At the risk of rising above the natural realm of seeming ungrateful, I’ve found that in the end, the accolades really aren’t the deal breaker. Albeit they are the evidence of great achievements from which great effort was put forth. Yes, they are evidence we were smiled on in an extra special way that day and in that we derive much comfort in being given much favor…but they aren’t what truly makes our life meaningful. Nor should they. They shouldn’t be the deal breaker of deciding whether or not to keep on putting forth great effort to succeed in any given endeavor.
There were so many times I wondered if I would make it through. There were times that were so dark I couldn’t see any light of hope and wondered if I would be able to breathe. I’ve gone from having much to having almost nothing. How we measure our success and how God measures our success is often times completely different.
But God… Through every season God always shows himself faithful. Although what we had once–that inner strength and drive to reach for the stars and really believe we will one day achieve it–may seem dissipated through life’s journey of struggles, I’ve found it’s not really gone. Not really. I’ve found that which God gives, I mean those things God gives that is born from deep within us really never leave us. It’s actually still there–deep inside. It’s up to us, however, to let it rise up once again to champion the call before us.
Be encouraged. Even when life takes a sudden unexpected turn and it seems everything is unraveling around you, it does not take God by surprise. Continue to love him, and in that love help his people. God’s got your back. He’s working things out for you, even when you can’t see what he’s doing at the moment.
“Do not cast me away when I’m old…do not forsake me when my strength is gone.” Psalm 71:9. The psalmist goes on to say in verse 17 and 18, “Since my youth, O God, you have taught me, and to this day I declare your marvelous deeds. Even when I am old and gray, do not forsake me, O God, till I declare your power to the next generation, your might to all who are to come.”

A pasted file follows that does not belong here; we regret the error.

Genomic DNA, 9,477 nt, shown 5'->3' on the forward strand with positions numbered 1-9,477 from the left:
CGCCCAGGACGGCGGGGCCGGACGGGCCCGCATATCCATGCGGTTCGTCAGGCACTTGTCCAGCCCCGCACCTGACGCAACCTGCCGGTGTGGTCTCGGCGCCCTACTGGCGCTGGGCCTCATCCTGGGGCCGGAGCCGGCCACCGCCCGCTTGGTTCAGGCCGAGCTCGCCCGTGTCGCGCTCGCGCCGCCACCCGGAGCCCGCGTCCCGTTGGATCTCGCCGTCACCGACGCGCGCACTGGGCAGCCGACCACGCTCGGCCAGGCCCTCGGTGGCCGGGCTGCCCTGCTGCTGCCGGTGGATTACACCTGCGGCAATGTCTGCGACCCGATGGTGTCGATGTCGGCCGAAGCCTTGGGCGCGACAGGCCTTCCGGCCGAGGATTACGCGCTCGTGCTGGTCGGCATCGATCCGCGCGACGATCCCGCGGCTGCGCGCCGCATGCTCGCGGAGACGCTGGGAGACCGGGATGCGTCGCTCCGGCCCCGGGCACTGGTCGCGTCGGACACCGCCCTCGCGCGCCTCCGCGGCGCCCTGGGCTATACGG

There is so much wisdom garnered in the history of our elder generation. So many times, we get busy and forget the generation before us who fought for what we have today, who sacrificed so much so we could have better than they had, and those who prayed for us and every generation yet to come that we would know and depend on the God of all creation, the God they grew to depend on and trust. We’ve lost something along the way when we discard their knowledge and understanding of their time and the time gone by. As I get older, I find myself remembering the “good old days” more and more. I have a deep regard and respect for our older generation.
I grew up going to family reunions each year on each side of the family. Not just our immediate families, but our grandparents, great grandparents, aunts and uncles and even those aunts and uncles we knew nothing about, except that we knew they were “kin.” I remember sitting on the front porch with my grandparents, my dad’s parents, hulling peas or cutting corn off the cob while listening to their endless supply of stories growing up on the farm and how good “you kids” have it today, compared to their day.
I remember the times when social etiquette was a force to be reckoned with, in that there were some things you simply did not about. For example, I was about 8 or 9 and we went to visit my uncle Sam. He was my grandmother’s brother. He and his wife owned several acres down the road from my grandmother and from time to time when we visited my grandmother during the summer, we were able to go visit them. He had a lot of cattle and I asked him one time how many “cows” he had. He laughed and said, “Oh, I got about ten.” Aunt Myrtle (his wife) looked at him with that “Oh, you do not” look. But, the rule was, it was rude to ask such a seemingly innocent question. It was the same as asking, “How much money do you have in your bank account.” Life was simpler then.